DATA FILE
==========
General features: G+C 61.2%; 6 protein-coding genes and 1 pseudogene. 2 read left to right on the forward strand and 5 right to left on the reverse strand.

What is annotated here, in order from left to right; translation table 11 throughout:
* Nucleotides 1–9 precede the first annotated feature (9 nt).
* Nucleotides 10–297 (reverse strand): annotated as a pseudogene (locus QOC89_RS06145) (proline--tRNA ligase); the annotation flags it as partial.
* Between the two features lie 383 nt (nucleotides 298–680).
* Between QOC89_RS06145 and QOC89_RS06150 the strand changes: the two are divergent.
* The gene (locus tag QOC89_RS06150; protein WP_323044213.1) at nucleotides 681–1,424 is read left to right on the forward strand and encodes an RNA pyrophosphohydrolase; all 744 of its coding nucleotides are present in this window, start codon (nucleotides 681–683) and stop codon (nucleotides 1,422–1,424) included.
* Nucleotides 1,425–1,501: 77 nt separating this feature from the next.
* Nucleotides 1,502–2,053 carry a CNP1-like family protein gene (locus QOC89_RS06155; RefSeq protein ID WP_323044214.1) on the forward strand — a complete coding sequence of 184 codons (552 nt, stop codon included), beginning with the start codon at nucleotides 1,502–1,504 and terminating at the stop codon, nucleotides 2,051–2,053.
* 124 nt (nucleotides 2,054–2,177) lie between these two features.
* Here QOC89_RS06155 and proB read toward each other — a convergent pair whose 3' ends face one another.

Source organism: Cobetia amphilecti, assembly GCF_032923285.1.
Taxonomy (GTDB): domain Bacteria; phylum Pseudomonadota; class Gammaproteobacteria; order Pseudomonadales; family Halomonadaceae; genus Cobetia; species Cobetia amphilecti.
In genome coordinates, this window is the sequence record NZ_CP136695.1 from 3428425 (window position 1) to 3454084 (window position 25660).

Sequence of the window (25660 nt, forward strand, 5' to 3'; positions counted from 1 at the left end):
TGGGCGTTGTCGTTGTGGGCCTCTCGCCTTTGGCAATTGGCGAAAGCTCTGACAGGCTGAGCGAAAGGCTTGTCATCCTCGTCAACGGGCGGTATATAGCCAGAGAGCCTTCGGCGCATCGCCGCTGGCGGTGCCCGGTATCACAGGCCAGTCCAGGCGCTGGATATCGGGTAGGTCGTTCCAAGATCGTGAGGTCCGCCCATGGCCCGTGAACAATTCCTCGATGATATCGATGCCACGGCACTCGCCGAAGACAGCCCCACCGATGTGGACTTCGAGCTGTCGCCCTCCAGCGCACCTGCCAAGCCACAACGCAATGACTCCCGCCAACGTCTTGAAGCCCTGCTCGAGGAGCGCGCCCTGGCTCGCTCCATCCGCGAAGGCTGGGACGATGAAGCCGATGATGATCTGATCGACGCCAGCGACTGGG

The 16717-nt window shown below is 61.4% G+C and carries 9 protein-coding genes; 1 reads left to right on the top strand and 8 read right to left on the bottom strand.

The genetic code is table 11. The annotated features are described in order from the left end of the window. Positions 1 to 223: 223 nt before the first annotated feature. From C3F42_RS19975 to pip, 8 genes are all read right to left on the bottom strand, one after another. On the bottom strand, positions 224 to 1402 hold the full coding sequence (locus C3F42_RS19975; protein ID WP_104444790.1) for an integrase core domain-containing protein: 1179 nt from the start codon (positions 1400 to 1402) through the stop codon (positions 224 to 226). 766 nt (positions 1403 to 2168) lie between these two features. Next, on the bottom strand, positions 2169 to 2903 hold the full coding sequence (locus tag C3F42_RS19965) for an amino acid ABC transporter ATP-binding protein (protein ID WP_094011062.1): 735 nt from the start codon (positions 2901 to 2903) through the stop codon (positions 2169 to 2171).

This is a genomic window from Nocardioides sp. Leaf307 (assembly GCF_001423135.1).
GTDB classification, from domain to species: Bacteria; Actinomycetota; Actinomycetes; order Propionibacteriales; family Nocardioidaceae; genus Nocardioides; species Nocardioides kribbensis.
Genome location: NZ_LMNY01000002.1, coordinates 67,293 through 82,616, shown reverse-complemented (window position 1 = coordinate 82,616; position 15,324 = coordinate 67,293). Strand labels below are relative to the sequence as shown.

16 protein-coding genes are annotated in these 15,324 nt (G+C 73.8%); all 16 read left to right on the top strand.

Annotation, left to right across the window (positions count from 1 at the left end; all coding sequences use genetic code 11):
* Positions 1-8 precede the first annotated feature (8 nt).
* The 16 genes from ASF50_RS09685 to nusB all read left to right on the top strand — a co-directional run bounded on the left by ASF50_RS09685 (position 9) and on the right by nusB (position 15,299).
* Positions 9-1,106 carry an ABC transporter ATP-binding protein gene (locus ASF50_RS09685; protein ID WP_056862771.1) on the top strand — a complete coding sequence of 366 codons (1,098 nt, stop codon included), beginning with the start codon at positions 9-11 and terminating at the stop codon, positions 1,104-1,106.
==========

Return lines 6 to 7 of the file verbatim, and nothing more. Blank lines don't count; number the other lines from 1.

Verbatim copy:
* Between QOC89_RS06145 and QOC89_RS06150 the strand changes: the two are divergent.
* The gene (locus tag QOC89_RS06150; protein WP_323044213.1) at nucleotides 681–1,424 is read left to right on the forward strand and encodes an RNA pyrophosphohydrolase; all 744 of its coding nucleotides are present in this window, start codon (nucleotides 681–683) and stop codon (nucleotides 1,422–1,424) included.